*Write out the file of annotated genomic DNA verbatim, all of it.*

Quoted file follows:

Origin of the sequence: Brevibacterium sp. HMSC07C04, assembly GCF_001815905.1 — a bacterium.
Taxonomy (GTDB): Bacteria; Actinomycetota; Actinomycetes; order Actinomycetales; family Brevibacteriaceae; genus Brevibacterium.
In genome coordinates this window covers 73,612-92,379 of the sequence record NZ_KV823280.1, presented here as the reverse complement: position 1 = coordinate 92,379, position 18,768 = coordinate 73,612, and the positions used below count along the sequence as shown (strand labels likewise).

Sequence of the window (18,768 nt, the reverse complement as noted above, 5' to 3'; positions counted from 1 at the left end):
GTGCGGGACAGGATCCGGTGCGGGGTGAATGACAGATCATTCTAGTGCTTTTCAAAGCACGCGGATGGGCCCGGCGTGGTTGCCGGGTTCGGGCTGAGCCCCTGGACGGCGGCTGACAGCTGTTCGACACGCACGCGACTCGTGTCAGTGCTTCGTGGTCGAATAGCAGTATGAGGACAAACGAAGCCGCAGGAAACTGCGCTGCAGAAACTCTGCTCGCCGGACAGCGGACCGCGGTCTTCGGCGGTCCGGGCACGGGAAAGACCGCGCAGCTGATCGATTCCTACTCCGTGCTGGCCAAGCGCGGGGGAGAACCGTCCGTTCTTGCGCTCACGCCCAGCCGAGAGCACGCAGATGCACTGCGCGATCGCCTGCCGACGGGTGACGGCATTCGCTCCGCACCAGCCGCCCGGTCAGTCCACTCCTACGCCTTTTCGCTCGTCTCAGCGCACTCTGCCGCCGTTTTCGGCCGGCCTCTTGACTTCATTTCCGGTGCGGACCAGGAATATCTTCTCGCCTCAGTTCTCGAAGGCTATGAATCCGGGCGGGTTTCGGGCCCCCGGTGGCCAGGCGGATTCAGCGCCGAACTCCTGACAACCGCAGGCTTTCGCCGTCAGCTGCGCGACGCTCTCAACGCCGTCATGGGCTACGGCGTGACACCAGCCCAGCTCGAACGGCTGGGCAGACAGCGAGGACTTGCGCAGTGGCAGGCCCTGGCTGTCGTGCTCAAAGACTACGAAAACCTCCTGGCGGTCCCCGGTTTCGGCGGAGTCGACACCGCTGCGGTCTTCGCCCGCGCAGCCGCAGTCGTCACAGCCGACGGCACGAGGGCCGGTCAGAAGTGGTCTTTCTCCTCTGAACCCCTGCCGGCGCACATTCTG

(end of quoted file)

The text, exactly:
Origin of the sequence: Brevibacterium sp. HMSC07C04, assembly GCF_001815905.1 — a bacterium.
Taxonomy (GTDB): Bacteria; Actinomycetota; Actinomycetes; order Actinomycetales; family Brevibacteriaceae; genus Brevibacterium.
In genome coordinates this window covers 73,612-92,379 of the sequence record NZ_KV823280.1, presented here as the reverse complement: position 1 = coordinate 92,379, position 18,768 = coordinate 73,612, and the positions used below count along the sequence as shown (strand labels likewise).

Sequence of the window (18,768 nt, the reverse complement as noted above, 5' to 3'; positions counted from 1 at the left end):
GTGCGGGACAGGATCCGGTGCGGGGTGAATGACAGATCATTCTAGTGCTTTTCAAAGCACGCGGATGGGCCCGGCGTGGTTGCCGGGTTCGGGCTGAGCCCCTGGACGGCGGCTGACAGCTGTTCGACACGCACGCGACTCGTGTCAGTGCTTCGTGGTCGAATAGCAGTATGAGGACAAACGAAGCCGCAGGAAACTGCGCTGCAGAAACTCTGCTCGCCGGACAGCGGACCGCGGTCTTCGGCGGTCCGGGCACGGGAAAGACCGCGCAGCTGATCGATTCCTACTCCGTGCTGGCCAAGCGCGGGGGAGAACCGTCCGTTCTTGCGCTCACGCCCAGCCGAGAGCACGCAGATGCACTGCGCGATCGCCTGCCGACGGGTGACGGCATTCGCTCCGCACCAGCCGCCCGGTCAGTCCACTCCTACGCCTTTTCGCTCGTCTCAGCGCACTCTGCCGCCGTTTTCGGCCGGCCTCTTGACTTCATTTCCGGTGCGGACCAGGAATATCTTCTCGCCTCAGTTCTCGAAGGCTATGAATCCGGGCGGGTTTCGGGCCCCCGGTGGCCAGGCGGATTCAGCGCCGAACTCCTGACAACCGCAGGCTTTCGCCGTCAGCTGCGCGACGCTCTCAACGCCGTCATGGGCTACGGCGTGACACCAGCCCAGCTCGAACGGCTGGGCAGACAGCGAGGACTTGCGCAGTGGCAGGCCCTGGCTGTCGTGCTCAAAGACTACGAAAACCTCCTGGCGGTCCCCGGTTTCGGCGGAGTCGACACCGCTGCGGTCTTCGCCCGCGCAGCCGCAGTCGTCACAGCCGACGGCACGAGGGCCGGTCAGAAGTGGTCTTTCTCCTCTGAACCCCTGCCGGCGCACATTCTG